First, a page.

Canelo Alvarez filed a lawsuit Tuesday in federal court against DAZN and Golden Boy Promotions and its CEO, Oscar De La Hoya, alleging that the parties have not lived up to the terms of an 11-fight, $365 million deal that was agreed upon in 2018.
Alvarez is seeking at least $280 million in damages, according to the lawsuit, which was filed in the U.S. District Court for the Central District of California.
“This lawsuit arises from the breach of the single largest contract in this history of boxing, and one of the largest in all of sport,” the complaint states.
Alvarez last fought in November 2019, when he stopped WBO light heavyweight champion Sergey Kovalev in 11 rounds. Alvarez was scheduled to fight in May, but plans were put on hold because of the coronavirus pandemic. As talks resumed between Alvarez, DAZN and Golden Boy, there was a disagreement over whom Alvarez would face and for how much.
The suit states: ”After extended discussions between the parties, DAZN offered to pay Alvarez and Golden Boy Promotions a fraction of the contracted $40 million license fee in cash and some DAZN stock in advance of a potential IPO. However, the entire value of the package — for a bout against another World Champion — was substantially less than Alvarez’ contractual guarantee.”
It continued: “Given that DAZN had made it clear that it would not honor its contract, throughout the spring and summer of 2020, Alvarez repeatedly asked Golden Boy Promotions to explore alternative broadcast options for a fall 2020 bout. Although Golden Boy Promotions reported that it was talking to various broadcasters, it failed to put forth a single alternative plan by which it would pay Alvarez the $35 million it had promised him for each of his fights.”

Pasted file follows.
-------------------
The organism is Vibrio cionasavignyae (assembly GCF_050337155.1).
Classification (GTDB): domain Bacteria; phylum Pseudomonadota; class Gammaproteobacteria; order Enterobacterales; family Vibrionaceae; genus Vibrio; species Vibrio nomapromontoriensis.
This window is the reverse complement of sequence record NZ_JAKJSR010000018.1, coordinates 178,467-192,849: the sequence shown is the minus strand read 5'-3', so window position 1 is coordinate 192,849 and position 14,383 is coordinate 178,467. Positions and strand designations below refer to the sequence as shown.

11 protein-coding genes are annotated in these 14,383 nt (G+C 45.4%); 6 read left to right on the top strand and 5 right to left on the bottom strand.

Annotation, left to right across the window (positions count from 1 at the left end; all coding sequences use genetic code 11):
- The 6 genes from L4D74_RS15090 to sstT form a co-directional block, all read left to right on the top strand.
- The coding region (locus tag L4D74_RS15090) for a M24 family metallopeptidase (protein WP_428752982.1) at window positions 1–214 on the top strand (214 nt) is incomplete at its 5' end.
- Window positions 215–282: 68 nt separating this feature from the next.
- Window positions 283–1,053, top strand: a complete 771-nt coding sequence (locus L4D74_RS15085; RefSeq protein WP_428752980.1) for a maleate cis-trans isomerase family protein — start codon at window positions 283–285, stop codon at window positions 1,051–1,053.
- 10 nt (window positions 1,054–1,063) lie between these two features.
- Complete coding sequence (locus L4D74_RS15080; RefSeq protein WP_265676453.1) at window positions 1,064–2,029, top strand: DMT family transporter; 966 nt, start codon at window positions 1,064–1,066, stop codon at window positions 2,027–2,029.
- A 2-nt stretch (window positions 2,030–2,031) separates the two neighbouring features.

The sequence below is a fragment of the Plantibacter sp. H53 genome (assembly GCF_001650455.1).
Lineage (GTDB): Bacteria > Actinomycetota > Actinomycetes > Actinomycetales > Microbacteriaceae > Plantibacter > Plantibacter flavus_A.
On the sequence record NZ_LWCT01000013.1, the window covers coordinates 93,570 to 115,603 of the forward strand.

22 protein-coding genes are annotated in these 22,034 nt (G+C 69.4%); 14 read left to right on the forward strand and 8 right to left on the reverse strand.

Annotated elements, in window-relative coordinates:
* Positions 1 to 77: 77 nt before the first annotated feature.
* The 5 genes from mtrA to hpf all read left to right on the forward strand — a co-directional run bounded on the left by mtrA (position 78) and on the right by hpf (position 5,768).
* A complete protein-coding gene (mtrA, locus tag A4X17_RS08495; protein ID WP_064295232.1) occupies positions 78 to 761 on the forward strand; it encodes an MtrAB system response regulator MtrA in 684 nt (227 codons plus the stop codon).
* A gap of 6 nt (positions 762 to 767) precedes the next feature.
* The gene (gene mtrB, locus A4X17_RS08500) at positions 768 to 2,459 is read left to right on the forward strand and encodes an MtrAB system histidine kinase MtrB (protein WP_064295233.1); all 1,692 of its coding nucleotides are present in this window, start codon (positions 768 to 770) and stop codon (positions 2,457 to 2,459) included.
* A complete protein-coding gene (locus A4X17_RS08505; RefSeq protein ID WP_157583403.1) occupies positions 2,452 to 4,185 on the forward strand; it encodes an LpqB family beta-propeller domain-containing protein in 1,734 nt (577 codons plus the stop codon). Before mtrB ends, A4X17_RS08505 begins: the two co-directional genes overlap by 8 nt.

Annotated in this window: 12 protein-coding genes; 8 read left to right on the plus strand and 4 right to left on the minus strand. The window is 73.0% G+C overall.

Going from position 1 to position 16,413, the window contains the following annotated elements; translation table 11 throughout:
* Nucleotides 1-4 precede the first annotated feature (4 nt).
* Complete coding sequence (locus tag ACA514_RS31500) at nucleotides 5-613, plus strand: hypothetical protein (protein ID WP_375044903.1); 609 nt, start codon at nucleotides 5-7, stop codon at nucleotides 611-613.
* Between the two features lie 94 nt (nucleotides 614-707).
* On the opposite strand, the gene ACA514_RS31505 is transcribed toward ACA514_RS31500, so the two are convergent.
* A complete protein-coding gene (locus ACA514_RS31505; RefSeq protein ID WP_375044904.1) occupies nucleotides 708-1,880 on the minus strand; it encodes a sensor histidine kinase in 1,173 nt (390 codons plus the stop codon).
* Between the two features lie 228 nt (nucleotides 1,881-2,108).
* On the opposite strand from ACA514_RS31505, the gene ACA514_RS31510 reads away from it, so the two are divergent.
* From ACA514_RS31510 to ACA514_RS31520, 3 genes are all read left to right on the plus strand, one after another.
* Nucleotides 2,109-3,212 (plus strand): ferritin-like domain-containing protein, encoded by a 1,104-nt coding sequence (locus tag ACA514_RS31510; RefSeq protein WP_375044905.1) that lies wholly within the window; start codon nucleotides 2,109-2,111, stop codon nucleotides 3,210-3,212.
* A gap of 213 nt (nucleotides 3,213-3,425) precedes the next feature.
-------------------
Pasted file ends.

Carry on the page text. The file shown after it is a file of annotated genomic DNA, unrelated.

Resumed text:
The suit alleges that Golden Boy Promotions failed to live up to their fiduciary duty to the Mexican star and that “Alvarez has suffered harm and damages, including, but not limited to, the denied guaranteed payments, lost gate revenue, and opportunities for ancillary revenue associated with bouts, such as sponsorships and apparel revenue.”
For the time being, Alvarez, who has fought three of the 11 fights under his deal, has no fight scheduled.
“I’m the pound for pound number one in the world. I’m not scared of any opponent in the ring, and I’m not going to let failures of my broadcaster or promoters keep me out of the ring,” he said in a statement on Tuesday. “I filed the lawsuit so I can get back to boxing and give my fans the show they deserve.”
Officials for DAZN were not immediately available for comment.
“Canelo’s beef is with DAZN. They’re the ones refusing to honor the contract by not approving the outstanding opponents we have presented to them and by refusing to pay the contractually required amount,” said Stefan Friedman, a spokesperson for Golden Boy. “Even though our contract specifically gives Golden Boy the right to wait until the pandemic is over and fans can return; in the best interest of boxing, Golden Boy is doing everything it can to make great fights happen. We remain ready, willing and able to make a fight for Canelo as soon as possible.”
Friedman added: “Contrary to the complaint, Golden Boy has an equal approve right over Canelo’s opponents. Nobody from Golden Boy ever promised anyone that Canelo would fight any specified opponent. We simply agreed to put on the kind of premiere, history-making fights we worked on together in 2019.”